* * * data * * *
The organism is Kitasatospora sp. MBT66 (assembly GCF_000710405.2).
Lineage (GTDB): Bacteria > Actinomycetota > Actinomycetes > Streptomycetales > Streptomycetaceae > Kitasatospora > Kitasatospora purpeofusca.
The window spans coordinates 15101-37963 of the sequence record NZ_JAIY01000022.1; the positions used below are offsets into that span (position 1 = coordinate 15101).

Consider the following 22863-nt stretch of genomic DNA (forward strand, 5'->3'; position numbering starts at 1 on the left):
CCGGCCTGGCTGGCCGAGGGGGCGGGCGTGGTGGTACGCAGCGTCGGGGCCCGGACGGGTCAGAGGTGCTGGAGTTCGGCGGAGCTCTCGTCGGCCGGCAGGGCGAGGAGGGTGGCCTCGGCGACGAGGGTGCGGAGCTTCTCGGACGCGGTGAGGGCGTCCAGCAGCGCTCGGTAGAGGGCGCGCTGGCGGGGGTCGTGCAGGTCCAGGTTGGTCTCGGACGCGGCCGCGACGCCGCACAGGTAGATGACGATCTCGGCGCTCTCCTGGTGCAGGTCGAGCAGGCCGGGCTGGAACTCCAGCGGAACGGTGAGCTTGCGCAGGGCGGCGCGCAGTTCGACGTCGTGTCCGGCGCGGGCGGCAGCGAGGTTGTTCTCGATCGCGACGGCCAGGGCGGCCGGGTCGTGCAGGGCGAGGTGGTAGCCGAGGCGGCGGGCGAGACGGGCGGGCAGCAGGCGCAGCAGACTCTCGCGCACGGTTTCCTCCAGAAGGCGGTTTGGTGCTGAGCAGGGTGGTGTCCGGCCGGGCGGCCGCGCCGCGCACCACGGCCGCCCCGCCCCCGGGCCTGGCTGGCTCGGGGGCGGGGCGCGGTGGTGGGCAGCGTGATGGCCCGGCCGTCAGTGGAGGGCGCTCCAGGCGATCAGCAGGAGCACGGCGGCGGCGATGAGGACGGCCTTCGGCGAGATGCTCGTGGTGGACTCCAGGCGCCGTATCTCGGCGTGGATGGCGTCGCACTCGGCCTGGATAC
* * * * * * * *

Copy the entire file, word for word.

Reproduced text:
The organism is Kitasatospora sp. MBT66 (assembly GCF_000710405.2).
Lineage (GTDB): Bacteria > Actinomycetota > Actinomycetes > Streptomycetales > Streptomycetaceae > Kitasatospora > Kitasatospora purpeofusca.
The window spans coordinates 15101-37963 of the sequence record NZ_JAIY01000022.1; the positions used below are offsets into that span (position 1 = coordinate 15101).

Consider the following 22863-nt stretch of genomic DNA (forward strand, 5'->3'; position numbering starts at 1 on the left):
CCGGCCTGGCTGGCCGAGGGGGCGGGCGTGGTGGTACGCAGCGTCGGGGCCCGGACGGGTCAGAGGTGCTGGAGTTCGGCGGAGCTCTCGTCGGCCGGCAGGGCGAGGAGGGTGGCCTCGGCGACGAGGGTGCGGAGCTTCTCGGACGCGGTGAGGGCGTCCAGCAGCGCTCGGTAGAGGGCGCGCTGGCGGGGGTCGTGCAGGTCCAGGTTGGTCTCGGACGCGGCCGCGACGCCGCACAGGTAGATGACGATCTCGGCGCTCTCCTGGTGCAGGTCGAGCAGGCCGGGCTGGAACTCCAGCGGAACGGTGAGCTTGCGCAGGGCGGCGCGCAGTTCGACGTCGTGTCCGGCGCGGGCGGCAGCGAGGTTGTTCTCGATCGCGACGGCCAGGGCGGCCGGGTCGTGCAGGGCGAGGTGGTAGCCGAGGCGGCGGGCGAGACGGGCGGGCAGCAGGCGCAGCAGACTCTCGCGCACGGTTTCCTCCAGAAGGCGGTTTGGTGCTGAGCAGGGTGGTGTCCGGCCGGGCGGCCGCGCCGCGCACCACGGCCGCCCCGCCCCCGGGCCTGGCTGGCTCGGGGGCGGGGCGCGGTGGTGGGCAGCGTGATGGCCCGGCCGTCAGTGGAGGGCGCTCCAGGCGATCAGCAGGAGCACGGCGGCGGCGATGAGGACGGCCTTCGGCGAGATGCTCGTGGTGGACTCCAGGCGCCGTATCTCGGCGTGGATGGCGTCGCACTCGGCCTGGATAC